I admit, I'm intimidated by a blank page. Sometimes. Other times, I dive in without reservation. But, there's always the unknown. There's always a bit of fear that I'll create something better suited for the trash than the wall. White space can be powerful. But an entire sheet of white space can be frightening. It shouldn't be.
Chuck Close says you can't hold back. When you reach obstacles, blast through them. When you have fear, face it square on and go for it. The results are breakthroughs - steps toward a new plateau. That's how you grow as an artist.
William Park said something similar in a conversation we had last year. "Just keep painting." Don't be judgmental about your own work. Just keep working. It was a very inspiring conversation. His energy and curiosity about what's next is contagious.
I enjoy walking into a room of strangers. I enjoy meeting new people, exploring new experiences, discovering new information, doing things differently. So, why do I sometimes find white space so intimidating? I think it's a fear of cutting loose and just creating something without control. But, Close is right. Park is right. You can't hold back. You can't defeat yourself. You can't let your own fear limit what you create.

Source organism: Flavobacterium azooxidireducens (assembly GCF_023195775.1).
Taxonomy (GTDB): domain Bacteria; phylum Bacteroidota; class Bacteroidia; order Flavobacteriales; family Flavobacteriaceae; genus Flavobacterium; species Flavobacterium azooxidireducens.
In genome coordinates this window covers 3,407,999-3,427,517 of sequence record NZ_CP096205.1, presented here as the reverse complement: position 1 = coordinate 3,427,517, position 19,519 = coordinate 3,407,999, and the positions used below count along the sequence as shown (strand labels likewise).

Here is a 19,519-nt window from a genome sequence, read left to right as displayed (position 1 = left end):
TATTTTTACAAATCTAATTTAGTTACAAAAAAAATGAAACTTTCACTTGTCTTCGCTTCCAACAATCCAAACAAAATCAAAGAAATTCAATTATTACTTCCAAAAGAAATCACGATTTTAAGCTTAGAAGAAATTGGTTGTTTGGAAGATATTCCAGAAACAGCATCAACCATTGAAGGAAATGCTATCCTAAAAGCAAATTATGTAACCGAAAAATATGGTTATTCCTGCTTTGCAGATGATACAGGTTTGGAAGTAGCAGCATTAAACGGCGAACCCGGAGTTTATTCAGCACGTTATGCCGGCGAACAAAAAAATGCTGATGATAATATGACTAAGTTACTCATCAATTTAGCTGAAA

The paintings I consider my best are usually the ones where I reached an obstacle and pushed past it. Many paintings confront me with a crisis point. Is it time to quit? Is it time to be satisfied with something safe? Or is it time to push further. I'll concede, not every confrontation with these obstacles results in success. But, I believe more often than not, something good happens. It may not manifest itself today. But something happens. The next time I'm faced with a similar dilemma, instead of dancing around it, I confront it and move past it with more confidence and more control.
An old friend and successful painter, HK Miller once told me he faces fear with every blank canvas. I guess we all feel fear when we confront the unknown. The real painters are the ones who admit it, dismiss it, move on and create something, anything to regain control over their destiny.
On October 11, 12, 18 and 19, Portland Open Studio Tour will expose local artists to the public. Artists will be displaying and talking about their work, their processes, their inspirations and their obstacles. I'll be among the 96 artists featured this year. I'm honored to be included with people like William Park. See the complete list of artists.